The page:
Muppet Treasure Island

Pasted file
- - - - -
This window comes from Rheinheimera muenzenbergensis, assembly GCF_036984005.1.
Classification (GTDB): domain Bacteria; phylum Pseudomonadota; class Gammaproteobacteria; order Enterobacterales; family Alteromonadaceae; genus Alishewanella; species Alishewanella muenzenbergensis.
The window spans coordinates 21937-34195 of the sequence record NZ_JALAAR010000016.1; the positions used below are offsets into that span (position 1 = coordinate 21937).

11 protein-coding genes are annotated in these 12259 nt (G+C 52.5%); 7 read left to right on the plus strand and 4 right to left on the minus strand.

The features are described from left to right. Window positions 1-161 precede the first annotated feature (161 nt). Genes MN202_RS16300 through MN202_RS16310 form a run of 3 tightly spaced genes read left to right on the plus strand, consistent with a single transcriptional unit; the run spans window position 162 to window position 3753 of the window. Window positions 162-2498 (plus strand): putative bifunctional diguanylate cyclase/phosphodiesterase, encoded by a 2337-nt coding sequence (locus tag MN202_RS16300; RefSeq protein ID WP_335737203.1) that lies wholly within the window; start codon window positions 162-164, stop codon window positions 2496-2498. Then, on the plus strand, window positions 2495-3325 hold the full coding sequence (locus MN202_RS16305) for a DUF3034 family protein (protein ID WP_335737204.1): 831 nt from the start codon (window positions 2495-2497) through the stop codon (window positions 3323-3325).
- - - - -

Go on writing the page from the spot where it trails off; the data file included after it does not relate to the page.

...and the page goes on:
One of the biggest problems with Robert Lewis Stevenson's Treasure Island is that, while it promises to be a rousing tale of pirates and adventure, it takes a very long time to get young protagonist Jim Hawkins onto the ship and into the adventure itself. Frankly, the book is one of those supposedly beloved classics that absolutely no one ever really enjoyed reading but had to endure either because a teacher forced it down their throat or because it was considered de rigeur for a well-rounded literary background. And yet, despite its rather plodding narrative, it's considered a tale that's adored by children throughout the generations and inspired four big-screen efforts starring the likes of Orson Welles, Charlton Heston, and Wallace Beery. And then, in 1996, the Muppets took on the story with Muppet Treasure Island, mixing humans and Muppets together in a far less satisfying fashion than their previous efforts. The story's remained the same after a pirate named Flint buries a fabulous treasure (and kills all of his crew afterwards because, as we know, dead men tell no tales), Jim Hawkins (Kevin Bishop) comes across a map leading to the pirate gold and signs on as a ship's cabin boy to search for it. Here, he also brings with him co-cabin boys The Great Gonzo and Rizzo the Rat, who try to jazz up the proceedings with a lot of very stupid, often startlingly anachronistic, jokes. Once on the ship, Hawkins encounters Long John Silver (Tim Curry), who's also eager to find the treasure, the ship's captain (played by Kermit), and a motley band of humans and puppets. When they reach the island, it's discovered that Flint left a crew member behind Benjamina Gunn (Miss Piggy), who has become queen of the warthogs. It's difficult to say why some of the earlier Muppet efforts, even after Jim Henson's death, succeed so well and others, like this one, fall so flat. Pirates and Muppets seem like a naturally clever combination it may be that the fundamental weaknesses of Stevenson's original story become all the more glaringly apparent when turned sideways in this manner. It also doesn't help that Curry plays Long John Silver in a painfully self-aware, over-the-top manner (compare this performance to Michael Caine's deadpan Scrooge in The Muppet Christmas Carol) combined with some extremely forgettable songs by Hans Zimmer and Barry Mann. Even for those of us who love the Muppets, this one is a bit of a disappointment. Buena Vista/Disney's "Anniversary Edition" DVD release of Muppet Treasure Island offers a crisp, clean remastered anamorphic transfer (1.85:1) as well as a slightly less crisp, but still clean, full-screen option. The DD 5.1 audio is fine, but as the original film didn't do much with the format's potential, it sounds a bit flat. Oddly, Disney has chosen to offer less on this anniversary edition than on the previous DVD release the audio commentary by director Brian Henson from the earlier version isn't included here, with just a silly "Pepe Profiles" featurette on Fozzie Bear as the sole extra. Keep-case.